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JOHANNESBURG – This, ladies and gentlemen, is the new C-HR. And, yes, that's a Toyota badge plastered to its bravely forged snout.

Surprised? We don't blame you. You see, unlike the vast majority of products that currently make up Toyota South Africa's formidable stable (bar, perhaps, the 86 and FJ Cruiser), the C-HR is rather radically styled. In fact, it'd even be fair to say it sacrifices some of its practicality at the altar of bold design – something for which Toyotas are not exactly renowned.

Furthermore, unlike any other machine in the Japanese brand's current local line-up, the C-HR draws its urge from a turbocharged petrol engine. Change, then, is most certainly upon us.

And it doesn't stop there. The C-HR is Toyota's belated foray into the light crossover segment, which is positively booming these days, and it hopes to grab a healthy slice of the ever-expanding pie with this daring newcomer. In short, it's an immensely important vehicle for the brand, which makes Toyota's bold approach all the more intriguing.

Where does it fit in?

While the accompanying photographs may suggest otherwise, the C-HR does not compete directly with the likes of the Ford EcoSport or Nissan Juke. No, it's a little bigger than that. In fact, it's not far short in size of a Nissan Qashqai, which one might consider its most natural rival (Toyota also identifies the likes of the Mazda CX-3 and Honda HR-V as competitors, while we'd probably throw the new Hyundai Creta into the mix, too).

It's pertinent, then, that the single engine option in the local, three-model line-up at launch – Toyota says it will consider adding a 1,8-litre hybrid powertrain pilfered from the Prius at a later stage – matches the base Qashqai's unit for size.

This exceptionally refined 1,2-litre turbocharged four-cylinder petrol mill is quiet both at speed and at idle, something further emphasised by the wads of sound-deadening material Toyota has clearly thrown at the body. The turbopetrol provides the front wheels with 85 kW and 185 N.m, with the latter on tap between 1 500 and 4 000 r/min. Power delivery is relatively linear, and the engine exhibits noticeably less lag than Nissan's mill. Turbocharged it may be, but it still delivers the sort of fuss-free driving experience one has come to expect from Toyota.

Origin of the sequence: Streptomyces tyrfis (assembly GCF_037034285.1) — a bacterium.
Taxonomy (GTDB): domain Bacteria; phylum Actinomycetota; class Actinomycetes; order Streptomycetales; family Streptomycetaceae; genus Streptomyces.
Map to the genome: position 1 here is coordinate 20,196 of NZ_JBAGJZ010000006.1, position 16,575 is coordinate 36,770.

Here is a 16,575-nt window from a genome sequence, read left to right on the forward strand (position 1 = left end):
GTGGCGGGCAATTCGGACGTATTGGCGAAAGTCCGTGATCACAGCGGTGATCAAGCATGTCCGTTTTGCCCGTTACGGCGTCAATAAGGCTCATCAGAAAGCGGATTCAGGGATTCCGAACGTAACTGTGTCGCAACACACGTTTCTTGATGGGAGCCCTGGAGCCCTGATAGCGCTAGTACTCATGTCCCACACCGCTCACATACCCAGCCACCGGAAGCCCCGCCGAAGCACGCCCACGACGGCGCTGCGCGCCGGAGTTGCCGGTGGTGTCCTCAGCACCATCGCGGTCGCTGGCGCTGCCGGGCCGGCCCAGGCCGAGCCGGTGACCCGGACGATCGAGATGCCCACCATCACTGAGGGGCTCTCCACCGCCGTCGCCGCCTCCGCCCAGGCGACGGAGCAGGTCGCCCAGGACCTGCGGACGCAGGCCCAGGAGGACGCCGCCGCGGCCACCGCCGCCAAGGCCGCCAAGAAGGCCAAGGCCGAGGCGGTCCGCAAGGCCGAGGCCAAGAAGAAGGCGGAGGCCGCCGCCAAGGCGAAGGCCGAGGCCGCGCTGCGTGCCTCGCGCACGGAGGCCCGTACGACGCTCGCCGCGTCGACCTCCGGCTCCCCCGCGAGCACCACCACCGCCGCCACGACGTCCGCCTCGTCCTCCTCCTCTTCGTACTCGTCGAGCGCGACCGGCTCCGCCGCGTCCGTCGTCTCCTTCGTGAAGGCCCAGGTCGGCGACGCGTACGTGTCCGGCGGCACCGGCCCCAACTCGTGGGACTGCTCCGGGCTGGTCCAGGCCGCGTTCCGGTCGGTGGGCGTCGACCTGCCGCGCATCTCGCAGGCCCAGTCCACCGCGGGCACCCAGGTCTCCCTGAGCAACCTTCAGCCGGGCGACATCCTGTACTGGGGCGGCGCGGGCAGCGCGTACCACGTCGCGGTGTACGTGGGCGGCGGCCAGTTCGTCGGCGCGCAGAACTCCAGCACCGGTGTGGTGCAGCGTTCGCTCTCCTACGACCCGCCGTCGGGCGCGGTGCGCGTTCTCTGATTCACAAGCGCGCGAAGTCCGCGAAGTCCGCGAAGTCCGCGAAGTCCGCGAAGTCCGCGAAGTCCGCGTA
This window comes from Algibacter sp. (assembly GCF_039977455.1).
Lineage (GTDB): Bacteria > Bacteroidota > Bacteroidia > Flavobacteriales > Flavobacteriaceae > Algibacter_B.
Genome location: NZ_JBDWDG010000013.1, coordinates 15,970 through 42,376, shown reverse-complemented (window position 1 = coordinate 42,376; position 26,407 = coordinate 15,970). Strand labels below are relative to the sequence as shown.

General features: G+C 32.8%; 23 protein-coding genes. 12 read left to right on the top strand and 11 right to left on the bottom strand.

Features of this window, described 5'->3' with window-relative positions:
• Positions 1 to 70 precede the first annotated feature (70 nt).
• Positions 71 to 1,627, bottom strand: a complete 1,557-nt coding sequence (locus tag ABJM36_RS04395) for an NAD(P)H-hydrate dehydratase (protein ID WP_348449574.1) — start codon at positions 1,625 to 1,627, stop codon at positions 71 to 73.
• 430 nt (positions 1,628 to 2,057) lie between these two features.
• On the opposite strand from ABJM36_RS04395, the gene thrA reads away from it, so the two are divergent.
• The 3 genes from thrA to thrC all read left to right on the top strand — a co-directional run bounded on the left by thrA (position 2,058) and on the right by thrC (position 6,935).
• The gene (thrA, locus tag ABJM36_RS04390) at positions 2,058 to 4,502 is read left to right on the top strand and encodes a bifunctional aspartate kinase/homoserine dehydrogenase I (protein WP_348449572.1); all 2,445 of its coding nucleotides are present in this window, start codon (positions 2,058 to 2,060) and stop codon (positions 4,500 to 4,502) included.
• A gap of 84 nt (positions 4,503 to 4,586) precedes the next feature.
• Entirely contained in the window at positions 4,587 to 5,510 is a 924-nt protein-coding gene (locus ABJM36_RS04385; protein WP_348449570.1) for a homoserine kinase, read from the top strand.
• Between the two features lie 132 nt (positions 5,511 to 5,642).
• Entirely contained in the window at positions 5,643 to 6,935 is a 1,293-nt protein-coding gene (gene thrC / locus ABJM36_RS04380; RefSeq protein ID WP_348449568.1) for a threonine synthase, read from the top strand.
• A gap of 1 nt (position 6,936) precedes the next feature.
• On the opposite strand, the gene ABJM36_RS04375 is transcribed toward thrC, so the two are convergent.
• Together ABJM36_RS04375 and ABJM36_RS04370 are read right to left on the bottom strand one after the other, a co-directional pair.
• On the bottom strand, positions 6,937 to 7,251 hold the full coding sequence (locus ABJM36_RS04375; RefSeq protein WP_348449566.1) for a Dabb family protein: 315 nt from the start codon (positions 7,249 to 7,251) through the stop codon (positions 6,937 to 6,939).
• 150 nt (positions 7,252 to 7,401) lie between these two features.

The range-topping C-HR featured here employs a continuously variable transmission (CVT), which – as is so often the case – comes across as somewhat irksome on the ear ... but thankfully only when you're really pushing on. Drive with some degree of restraint and it's not all that intrusive at all. Interestingly, however, this transmission (complete with its seven virtual steps) is slightly less efficient than the six-speed manual model, with a claimed fuel consumption of 6,4 L/100 km.

Manual or CVT?

Which should you buy? Well, unless you absolutely abhor that third pedal (or, indeed, spend a fair chunk of your life in soul-vaporising traffic), there's little wrong with the manual, which as luck would have it, is really rather good. Not only is it pleasingly slick and satisfyingly precise, it also boasts the Japanese brand's clever iMT system (first seen on the Hilux), which automatically blips the throttle on down-shifts.

There are even three driving modes (Eco, Normal and Sport) on offer, which is perhaps a little superfluous in a vehicle like this. Still, despite the less-than-stellar 10,9-second sprint to three figures, the C-HR is actually relatively dynamically talented, exhibiting impressive body control and serving up more than sufficient grip.